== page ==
The warehouses were empty and sales were strictly rationed. Our teams loaded the product almost directly from the production line. In front of the production plant, a queue of trucks politely waiting for loading… Chilling with a cup of coffee in my hand and legs on my desk, I just watched my targets being met just like this. Someone who doesn’t understand the sales and production reality would probably think so. One small failure on the critical machine in the technological line and the whole production process is struck by unplanned downtime. Who knows for how long. An avalanche begins. From failure of, for example, an engine, through the downtime of the entire line at my plant, to the suspended logistics of deliveries, ending with stopping the production of my clients’. My chill is suddenly replaced with a handful of gray hair. I can lose both sales and relations with my partners. Not to mention the risk of contractual penalties for me, as well as penalties for my partners from their clients.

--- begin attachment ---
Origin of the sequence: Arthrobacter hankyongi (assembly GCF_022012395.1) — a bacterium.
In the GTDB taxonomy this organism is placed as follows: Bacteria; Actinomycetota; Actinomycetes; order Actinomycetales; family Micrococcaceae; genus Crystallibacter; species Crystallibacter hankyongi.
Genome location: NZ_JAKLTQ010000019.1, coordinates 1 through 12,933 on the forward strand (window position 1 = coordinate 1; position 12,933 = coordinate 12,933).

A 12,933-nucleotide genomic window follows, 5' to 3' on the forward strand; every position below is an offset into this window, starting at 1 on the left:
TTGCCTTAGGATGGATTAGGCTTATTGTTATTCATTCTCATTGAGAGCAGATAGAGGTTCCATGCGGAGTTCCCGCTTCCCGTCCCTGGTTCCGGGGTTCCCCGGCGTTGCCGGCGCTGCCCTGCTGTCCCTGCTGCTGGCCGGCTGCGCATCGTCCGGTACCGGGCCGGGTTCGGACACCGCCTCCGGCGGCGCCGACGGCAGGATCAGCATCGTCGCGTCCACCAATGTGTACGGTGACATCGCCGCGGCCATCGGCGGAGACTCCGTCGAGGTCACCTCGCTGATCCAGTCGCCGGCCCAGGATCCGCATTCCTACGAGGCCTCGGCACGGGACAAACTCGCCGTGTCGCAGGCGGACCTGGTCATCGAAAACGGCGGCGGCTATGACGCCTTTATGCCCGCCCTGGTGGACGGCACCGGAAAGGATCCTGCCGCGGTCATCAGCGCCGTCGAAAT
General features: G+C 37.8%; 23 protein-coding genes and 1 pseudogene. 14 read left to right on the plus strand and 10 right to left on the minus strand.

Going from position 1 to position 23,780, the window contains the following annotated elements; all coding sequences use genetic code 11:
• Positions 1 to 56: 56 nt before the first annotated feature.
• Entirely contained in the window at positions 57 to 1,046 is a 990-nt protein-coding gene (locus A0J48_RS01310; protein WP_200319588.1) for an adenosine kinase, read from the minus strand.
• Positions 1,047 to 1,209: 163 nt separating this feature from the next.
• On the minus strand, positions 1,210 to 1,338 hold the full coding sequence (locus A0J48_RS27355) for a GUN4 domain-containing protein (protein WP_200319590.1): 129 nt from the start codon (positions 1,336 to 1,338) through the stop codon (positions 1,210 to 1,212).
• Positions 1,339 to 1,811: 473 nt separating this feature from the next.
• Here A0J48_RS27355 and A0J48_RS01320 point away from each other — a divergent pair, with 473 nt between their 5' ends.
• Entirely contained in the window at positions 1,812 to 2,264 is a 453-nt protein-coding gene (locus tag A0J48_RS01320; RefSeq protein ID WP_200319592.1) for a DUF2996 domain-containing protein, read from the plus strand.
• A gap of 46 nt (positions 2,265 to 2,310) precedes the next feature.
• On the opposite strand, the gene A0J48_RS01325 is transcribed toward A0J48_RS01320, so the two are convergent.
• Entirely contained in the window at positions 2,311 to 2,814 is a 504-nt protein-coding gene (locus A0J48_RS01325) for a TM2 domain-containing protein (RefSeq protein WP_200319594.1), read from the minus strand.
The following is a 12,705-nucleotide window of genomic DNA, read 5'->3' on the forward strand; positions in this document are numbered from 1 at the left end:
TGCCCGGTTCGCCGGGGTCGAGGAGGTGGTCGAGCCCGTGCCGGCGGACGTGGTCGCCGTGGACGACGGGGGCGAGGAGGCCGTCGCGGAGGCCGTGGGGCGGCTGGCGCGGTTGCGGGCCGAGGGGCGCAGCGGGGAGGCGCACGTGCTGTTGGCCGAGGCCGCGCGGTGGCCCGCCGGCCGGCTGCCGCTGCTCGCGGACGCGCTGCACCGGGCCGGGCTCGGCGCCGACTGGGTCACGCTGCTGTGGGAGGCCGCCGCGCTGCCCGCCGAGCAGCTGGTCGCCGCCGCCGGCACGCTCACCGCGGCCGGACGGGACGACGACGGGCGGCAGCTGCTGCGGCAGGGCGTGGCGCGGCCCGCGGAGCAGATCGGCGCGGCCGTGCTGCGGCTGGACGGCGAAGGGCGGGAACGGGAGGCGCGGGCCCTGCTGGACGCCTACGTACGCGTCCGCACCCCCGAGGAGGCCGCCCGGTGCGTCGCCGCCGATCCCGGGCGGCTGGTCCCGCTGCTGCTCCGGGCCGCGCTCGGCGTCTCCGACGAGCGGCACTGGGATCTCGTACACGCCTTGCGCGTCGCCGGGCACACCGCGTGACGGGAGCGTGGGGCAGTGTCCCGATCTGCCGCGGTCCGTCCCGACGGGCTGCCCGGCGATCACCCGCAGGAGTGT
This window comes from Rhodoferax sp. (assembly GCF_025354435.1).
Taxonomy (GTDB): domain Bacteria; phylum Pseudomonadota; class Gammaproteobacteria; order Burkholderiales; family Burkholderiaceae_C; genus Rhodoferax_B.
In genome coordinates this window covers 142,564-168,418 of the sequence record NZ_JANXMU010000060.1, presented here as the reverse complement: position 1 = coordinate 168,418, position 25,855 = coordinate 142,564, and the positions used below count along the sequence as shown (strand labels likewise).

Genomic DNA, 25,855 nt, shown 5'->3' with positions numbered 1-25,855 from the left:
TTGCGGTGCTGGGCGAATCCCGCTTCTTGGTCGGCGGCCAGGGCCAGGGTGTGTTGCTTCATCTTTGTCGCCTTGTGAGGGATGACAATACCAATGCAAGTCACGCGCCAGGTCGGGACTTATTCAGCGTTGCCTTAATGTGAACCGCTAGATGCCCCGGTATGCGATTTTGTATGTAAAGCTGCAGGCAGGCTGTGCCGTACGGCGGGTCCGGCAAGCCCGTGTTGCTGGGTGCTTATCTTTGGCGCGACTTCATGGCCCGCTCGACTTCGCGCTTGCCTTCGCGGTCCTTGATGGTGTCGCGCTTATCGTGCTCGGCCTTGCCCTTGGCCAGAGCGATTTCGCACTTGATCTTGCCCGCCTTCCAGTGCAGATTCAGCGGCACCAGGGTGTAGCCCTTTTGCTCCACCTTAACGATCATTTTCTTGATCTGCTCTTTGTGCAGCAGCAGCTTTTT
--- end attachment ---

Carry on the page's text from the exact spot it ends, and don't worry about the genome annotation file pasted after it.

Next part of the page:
What if most failures could be predicted and the number of unplanned downtime significantly reduced? I would definitely have fewer wrinkles on my forehead today.

How does predictive maintenance work?


Manufacturing companies have different strategies to deal with such situations, and their maintenance policies are a combination of the following approaches.

  • Reactive applies to faults of parts and devices that have a minor impact on the continuity of the production process. You simply wait for a failure and respond: “It has broken? Well, let’s repair it!”
  • Preventive — this is what you do, for example, when replacing the timing belt in your car every 100,000 km. Such a belt would probably last longer, but just in case, you do it according to the service interval specified by the vehicle manufacturer. The redundancy in the cost of the replaced belts is nothing versus the cost of repairing the engine after the belt breaks and the valves collide with the pistons. The same is done with industrial machines.
  • Condition Based Maintenace (CBM) — service activities are planned and implemented based on the inspection of the technical condition of machines. They are equipped with sensors providing signals such as vibration, temperature, pressure, etc. Monitoring of these parameters allows you to recognize failures at an early stage, when it may be too late to act. CBM answers the question: “What just happened in production?”